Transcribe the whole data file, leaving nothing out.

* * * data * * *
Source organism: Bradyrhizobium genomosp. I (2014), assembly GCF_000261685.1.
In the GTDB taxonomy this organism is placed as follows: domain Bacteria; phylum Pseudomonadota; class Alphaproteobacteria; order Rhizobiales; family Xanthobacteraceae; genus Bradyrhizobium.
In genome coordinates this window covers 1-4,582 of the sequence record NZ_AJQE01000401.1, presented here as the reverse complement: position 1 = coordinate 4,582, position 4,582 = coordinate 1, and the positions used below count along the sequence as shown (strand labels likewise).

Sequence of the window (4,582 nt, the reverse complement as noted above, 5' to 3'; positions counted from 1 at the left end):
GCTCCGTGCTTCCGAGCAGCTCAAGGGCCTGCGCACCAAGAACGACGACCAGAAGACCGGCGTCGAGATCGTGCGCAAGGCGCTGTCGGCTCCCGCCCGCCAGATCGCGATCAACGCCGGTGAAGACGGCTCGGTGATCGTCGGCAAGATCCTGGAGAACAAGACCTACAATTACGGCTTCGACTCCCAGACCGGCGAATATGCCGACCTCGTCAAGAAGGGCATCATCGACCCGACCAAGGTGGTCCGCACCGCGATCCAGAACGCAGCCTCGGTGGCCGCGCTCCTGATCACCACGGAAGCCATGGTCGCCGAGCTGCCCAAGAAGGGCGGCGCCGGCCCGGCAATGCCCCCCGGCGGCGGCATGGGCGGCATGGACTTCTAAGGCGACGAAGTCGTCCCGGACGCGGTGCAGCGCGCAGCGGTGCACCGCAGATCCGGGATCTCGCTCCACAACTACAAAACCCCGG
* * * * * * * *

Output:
Source organism: Bradyrhizobium genomosp. I (2014), assembly GCF_000261685.1.
In the GTDB taxonomy this organism is placed as follows: domain Bacteria; phylum Pseudomonadota; class Alphaproteobacteria; order Rhizobiales; family Xanthobacteraceae; genus Bradyrhizobium.
In genome coordinates this window covers 1-4,582 of the sequence record NZ_AJQE01000401.1, presented here as the reverse complement: position 1 = coordinate 4,582, position 4,582 = coordinate 1, and the positions used below count along the sequence as shown (strand labels likewise).

Sequence of the window (4,582 nt, the reverse complement as noted above, 5' to 3'; positions counted from 1 at the left end):
GCTCCGTGCTTCCGAGCAGCTCAAGGGCCTGCGCACCAAGAACGACGACCAGAAGACCGGCGTCGAGATCGTGCGCAAGGCGCTGTCGGCTCCCGCCCGCCAGATCGCGATCAACGCCGGTGAAGACGGCTCGGTGATCGTCGGCAAGATCCTGGAGAACAAGACCTACAATTACGGCTTCGACTCCCAGACCGGCGAATATGCCGACCTCGTCAAGAAGGGCATCATCGACCCGACCAAGGTGGTCCGCACCGCGATCCAGAACGCAGCCTCGGTGGCCGCGCTCCTGATCACCACGGAAGCCATGGTCGCCGAGCTGCCCAAGAAGGGCGGCGCCGGCCCGGCAATGCCCCCCGGCGGCGGCATGGGCGGCATGGACTTCTAAGGCGACGAAGTCGTCCCGGACGCGGTGCAGCGCGCAGCGGTGCACCGCAGATCCGGGATCTCGCTCCACAACTACAAAACCCCGG